The equivalent of the periplasm in the bacterial ancestors of mitochondria is the intermembrane space. This is the ~20 nm gap between the outer membrane and the part of the inner membrane that is known as the inner boundary membrane. All matrix proteins imported into the mitochondrion from the cytoplasm must pass through the outer and inner membrane and therefore also through the intermembrane space. Conventional EM of thin plastic sections suggested sites of direct contact between the lipid bilayers of the inner and outer membrane [24, 25], but these seem to be artifacts of fixation and dehydration. Protein translocases of the outer (TOM) and inner (TIM) membrane form a supercomplex that has been visualized by cryo-ET [26]. The TOM/TIM supercomplex spans the intermembrane space and appears to be held together by the polypeptide in transit. The inner boundary membrane must contain large numbers of the carrier proteins that shuttle ions, ATP, ADP and small metabolites between the cytoplasm and the matrix. These small membrane proteins include most notably the 33 kDa ATP/ADP carrier [27], as well as numerous other related and unrelated membrane transporters.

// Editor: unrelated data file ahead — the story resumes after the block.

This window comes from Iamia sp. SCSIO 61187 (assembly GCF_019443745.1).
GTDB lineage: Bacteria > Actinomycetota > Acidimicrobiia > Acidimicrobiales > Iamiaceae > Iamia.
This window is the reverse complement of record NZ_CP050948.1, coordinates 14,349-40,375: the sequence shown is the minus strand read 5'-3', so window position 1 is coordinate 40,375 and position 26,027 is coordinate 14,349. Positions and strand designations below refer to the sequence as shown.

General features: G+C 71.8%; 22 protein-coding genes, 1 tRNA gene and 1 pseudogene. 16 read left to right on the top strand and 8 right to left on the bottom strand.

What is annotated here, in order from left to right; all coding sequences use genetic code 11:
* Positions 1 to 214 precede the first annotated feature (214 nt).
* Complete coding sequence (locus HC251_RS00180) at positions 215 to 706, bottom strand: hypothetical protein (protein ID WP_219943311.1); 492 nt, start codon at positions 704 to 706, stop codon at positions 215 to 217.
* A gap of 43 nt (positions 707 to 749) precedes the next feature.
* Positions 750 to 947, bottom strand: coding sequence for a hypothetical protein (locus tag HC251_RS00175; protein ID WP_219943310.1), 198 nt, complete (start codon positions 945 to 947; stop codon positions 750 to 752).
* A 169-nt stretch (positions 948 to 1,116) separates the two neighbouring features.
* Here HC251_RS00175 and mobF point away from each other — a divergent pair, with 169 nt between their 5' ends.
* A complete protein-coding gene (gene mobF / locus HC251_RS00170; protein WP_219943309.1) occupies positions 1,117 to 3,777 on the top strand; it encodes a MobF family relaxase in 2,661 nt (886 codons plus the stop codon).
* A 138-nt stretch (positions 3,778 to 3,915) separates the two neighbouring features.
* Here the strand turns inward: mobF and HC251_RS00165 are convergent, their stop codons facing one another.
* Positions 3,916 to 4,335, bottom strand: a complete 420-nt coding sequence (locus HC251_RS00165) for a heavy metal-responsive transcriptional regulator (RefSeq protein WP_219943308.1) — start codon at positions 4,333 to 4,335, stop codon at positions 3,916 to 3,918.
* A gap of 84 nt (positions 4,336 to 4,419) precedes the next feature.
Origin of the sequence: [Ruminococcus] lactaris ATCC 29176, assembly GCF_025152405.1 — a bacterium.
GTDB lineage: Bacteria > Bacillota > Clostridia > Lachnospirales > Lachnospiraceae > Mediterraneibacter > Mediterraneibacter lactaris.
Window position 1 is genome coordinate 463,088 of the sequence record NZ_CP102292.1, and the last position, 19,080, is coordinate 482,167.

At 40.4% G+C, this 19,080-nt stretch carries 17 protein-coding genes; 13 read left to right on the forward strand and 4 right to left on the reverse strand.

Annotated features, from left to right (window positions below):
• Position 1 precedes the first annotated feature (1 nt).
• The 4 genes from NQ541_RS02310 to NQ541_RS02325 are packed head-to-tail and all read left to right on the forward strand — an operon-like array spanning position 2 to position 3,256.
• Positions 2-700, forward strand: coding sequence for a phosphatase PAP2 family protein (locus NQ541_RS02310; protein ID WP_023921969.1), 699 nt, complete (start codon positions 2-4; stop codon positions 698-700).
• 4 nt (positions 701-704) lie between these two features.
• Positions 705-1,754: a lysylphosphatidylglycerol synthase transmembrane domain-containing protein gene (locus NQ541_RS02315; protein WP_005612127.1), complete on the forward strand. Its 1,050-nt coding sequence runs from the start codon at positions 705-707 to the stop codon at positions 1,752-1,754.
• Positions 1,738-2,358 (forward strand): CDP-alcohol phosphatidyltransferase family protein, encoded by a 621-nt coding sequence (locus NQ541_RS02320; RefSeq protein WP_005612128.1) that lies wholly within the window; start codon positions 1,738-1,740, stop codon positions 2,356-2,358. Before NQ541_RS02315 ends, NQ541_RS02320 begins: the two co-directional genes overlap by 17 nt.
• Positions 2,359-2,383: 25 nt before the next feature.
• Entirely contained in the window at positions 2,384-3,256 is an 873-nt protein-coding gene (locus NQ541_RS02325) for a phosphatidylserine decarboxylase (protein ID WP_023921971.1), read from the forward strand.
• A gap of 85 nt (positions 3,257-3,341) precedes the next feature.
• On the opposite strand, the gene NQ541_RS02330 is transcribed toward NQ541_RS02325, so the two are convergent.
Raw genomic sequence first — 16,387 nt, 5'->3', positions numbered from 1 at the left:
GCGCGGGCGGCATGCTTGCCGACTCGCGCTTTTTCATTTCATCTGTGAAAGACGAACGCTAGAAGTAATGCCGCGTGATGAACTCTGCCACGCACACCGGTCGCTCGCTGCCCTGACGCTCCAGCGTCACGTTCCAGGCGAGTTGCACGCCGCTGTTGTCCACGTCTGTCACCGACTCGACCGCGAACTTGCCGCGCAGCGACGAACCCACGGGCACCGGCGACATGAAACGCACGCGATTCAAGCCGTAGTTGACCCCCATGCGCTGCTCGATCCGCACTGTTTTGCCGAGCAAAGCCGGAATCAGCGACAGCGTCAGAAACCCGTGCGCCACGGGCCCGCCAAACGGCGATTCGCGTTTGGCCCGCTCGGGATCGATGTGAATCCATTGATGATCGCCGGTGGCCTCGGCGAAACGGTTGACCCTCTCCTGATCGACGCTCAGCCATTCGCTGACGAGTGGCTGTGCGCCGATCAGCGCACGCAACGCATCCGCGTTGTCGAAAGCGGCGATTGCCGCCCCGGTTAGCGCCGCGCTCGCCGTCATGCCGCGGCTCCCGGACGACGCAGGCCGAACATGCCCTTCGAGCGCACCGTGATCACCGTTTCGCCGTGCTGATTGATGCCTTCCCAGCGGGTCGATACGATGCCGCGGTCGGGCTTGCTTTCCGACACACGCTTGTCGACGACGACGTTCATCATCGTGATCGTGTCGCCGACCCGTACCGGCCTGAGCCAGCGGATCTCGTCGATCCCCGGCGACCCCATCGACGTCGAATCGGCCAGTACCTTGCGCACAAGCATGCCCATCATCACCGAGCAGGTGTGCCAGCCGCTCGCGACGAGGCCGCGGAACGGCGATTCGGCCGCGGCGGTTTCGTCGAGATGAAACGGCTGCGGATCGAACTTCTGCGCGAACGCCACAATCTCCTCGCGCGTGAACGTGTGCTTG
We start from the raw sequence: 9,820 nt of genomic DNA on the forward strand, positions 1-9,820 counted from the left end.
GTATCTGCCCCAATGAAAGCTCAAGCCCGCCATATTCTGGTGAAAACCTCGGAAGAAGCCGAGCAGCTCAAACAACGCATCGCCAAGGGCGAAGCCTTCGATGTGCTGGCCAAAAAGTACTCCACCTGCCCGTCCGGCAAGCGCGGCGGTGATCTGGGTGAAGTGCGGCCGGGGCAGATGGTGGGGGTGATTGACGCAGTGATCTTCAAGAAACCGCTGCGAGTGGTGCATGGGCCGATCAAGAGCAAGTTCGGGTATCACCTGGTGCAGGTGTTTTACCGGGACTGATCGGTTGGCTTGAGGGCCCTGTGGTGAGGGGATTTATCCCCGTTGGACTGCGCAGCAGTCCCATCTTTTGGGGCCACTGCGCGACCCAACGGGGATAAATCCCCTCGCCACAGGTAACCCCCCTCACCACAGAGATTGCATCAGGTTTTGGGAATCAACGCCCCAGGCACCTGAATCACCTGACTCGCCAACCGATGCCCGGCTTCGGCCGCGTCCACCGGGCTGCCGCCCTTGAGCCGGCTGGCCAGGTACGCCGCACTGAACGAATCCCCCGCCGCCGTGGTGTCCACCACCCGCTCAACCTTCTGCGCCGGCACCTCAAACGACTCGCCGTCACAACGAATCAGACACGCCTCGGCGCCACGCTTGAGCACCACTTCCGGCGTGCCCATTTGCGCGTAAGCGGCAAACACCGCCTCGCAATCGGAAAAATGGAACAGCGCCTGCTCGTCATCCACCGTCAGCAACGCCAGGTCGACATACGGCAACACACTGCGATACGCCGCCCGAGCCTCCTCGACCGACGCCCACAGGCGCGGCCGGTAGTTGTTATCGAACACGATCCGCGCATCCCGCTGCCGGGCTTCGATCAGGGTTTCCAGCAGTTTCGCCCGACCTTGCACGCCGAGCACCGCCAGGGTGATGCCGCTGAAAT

The inner membrane forms invaginations, called cristae, that extend deeply into the matrix. The cristae define the third mitochondrial compartment, the crista lumen. The crista membranes contain most, if not all, of the fully assembled complexes of the electron transport chain and the ATP synthase (Fig. 2). The crista lumen contains large amounts of the small soluble electron carrier protein cytochrome c. The mitochondrial cristae are thus the main site of biological energy conversion in all non-photosynthetic eukaryotes.
Fig. 2

Membrane protein complexes of the respiratory chain. Electron transport complexes I (NADH/ubiquinone oxidoreductase, blue), II (succinate dehydrogenase, pink), III (cytochrome c reductase, orange), IV (cytochrome c oxidase, green) and the mitochondrial ATP synthase (also known as complex V, tan) work together in oxidative phosphorylation to harness energy for the cell. Complexes I, III and IV pump protons across the cristae membrane, creating the proton gradient that drives ATP synthesis. UQ ubiquinol. (Adapted from Davies KA, Daum B. Biochem. Soc. Trans. 2013;41:1227–34.)

The inner membrane cristae